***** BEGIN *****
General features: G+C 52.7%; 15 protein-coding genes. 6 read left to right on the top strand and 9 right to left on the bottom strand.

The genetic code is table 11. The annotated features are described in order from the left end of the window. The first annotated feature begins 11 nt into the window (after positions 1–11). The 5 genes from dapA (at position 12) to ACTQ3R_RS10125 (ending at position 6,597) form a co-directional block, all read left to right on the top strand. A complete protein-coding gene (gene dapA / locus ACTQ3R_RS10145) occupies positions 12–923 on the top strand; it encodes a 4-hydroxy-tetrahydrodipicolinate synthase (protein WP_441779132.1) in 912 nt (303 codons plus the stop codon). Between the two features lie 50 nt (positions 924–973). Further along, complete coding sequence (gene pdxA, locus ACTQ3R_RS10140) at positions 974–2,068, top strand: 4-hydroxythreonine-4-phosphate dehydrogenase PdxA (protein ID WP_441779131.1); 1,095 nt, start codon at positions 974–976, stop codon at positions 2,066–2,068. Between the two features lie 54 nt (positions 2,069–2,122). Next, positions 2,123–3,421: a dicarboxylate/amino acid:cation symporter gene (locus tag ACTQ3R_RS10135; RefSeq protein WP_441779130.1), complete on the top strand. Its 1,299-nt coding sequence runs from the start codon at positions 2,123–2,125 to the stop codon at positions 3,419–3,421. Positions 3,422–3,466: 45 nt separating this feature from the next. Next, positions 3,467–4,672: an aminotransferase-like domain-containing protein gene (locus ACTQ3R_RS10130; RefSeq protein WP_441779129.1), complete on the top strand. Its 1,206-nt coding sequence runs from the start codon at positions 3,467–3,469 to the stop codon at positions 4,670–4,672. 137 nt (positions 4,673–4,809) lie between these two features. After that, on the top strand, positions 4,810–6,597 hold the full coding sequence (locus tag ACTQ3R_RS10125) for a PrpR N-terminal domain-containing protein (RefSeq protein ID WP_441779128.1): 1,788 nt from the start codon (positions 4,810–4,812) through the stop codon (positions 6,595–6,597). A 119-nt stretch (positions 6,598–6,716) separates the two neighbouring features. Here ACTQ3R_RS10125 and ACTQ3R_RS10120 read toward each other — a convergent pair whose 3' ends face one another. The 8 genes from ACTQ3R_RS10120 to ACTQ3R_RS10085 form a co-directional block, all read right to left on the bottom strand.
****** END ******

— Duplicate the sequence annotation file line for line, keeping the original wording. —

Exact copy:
General features: G+C 52.7%; 15 protein-coding genes. 6 read left to right on the top strand and 9 right to left on the bottom strand.

The genetic code is table 11. The annotated features are described in order from the left end of the window. The first annotated feature begins 11 nt into the window (after positions 1–11). The 5 genes from dapA (at position 12) to ACTQ3R_RS10125 (ending at position 6,597) form a co-directional block, all read left to right on the top strand. A complete protein-coding gene (gene dapA / locus ACTQ3R_RS10145) occupies positions 12–923 on the top strand; it encodes a 4-hydroxy-tetrahydrodipicolinate synthase (protein WP_441779132.1) in 912 nt (303 codons plus the stop codon). Between the two features lie 50 nt (positions 924–973). Further along, complete coding sequence (gene pdxA, locus ACTQ3R_RS10140) at positions 974–2,068, top strand: 4-hydroxythreonine-4-phosphate dehydrogenase PdxA (protein ID WP_441779131.1); 1,095 nt, start codon at positions 974–976, stop codon at positions 2,066–2,068. Between the two features lie 54 nt (positions 2,069–2,122). Next, positions 2,123–3,421: a dicarboxylate/amino acid:cation symporter gene (locus tag ACTQ3R_RS10135; RefSeq protein WP_441779130.1), complete on the top strand. Its 1,299-nt coding sequence runs from the start codon at positions 2,123–2,125 to the stop codon at positions 3,419–3,421. Positions 3,422–3,466: 45 nt separating this feature from the next. Next, positions 3,467–4,672: an aminotransferase-like domain-containing protein gene (locus ACTQ3R_RS10130; RefSeq protein WP_441779129.1), complete on the top strand. Its 1,206-nt coding sequence runs from the start codon at positions 3,467–3,469 to the stop codon at positions 4,670–4,672. 137 nt (positions 4,673–4,809) lie between these two features. After that, on the top strand, positions 4,810–6,597 hold the full coding sequence (locus tag ACTQ3R_RS10125) for a PrpR N-terminal domain-containing protein (RefSeq protein ID WP_441779128.1): 1,788 nt from the start codon (positions 4,810–4,812) through the stop codon (positions 6,595–6,597). A 119-nt stretch (positions 6,598–6,716) separates the two neighbouring features. Here ACTQ3R_RS10125 and ACTQ3R_RS10120 read toward each other — a convergent pair whose 3' ends face one another. The 8 genes from ACTQ3R_RS10120 to ACTQ3R_RS10085 form a co-directional block, all read right to left on the bottom strand.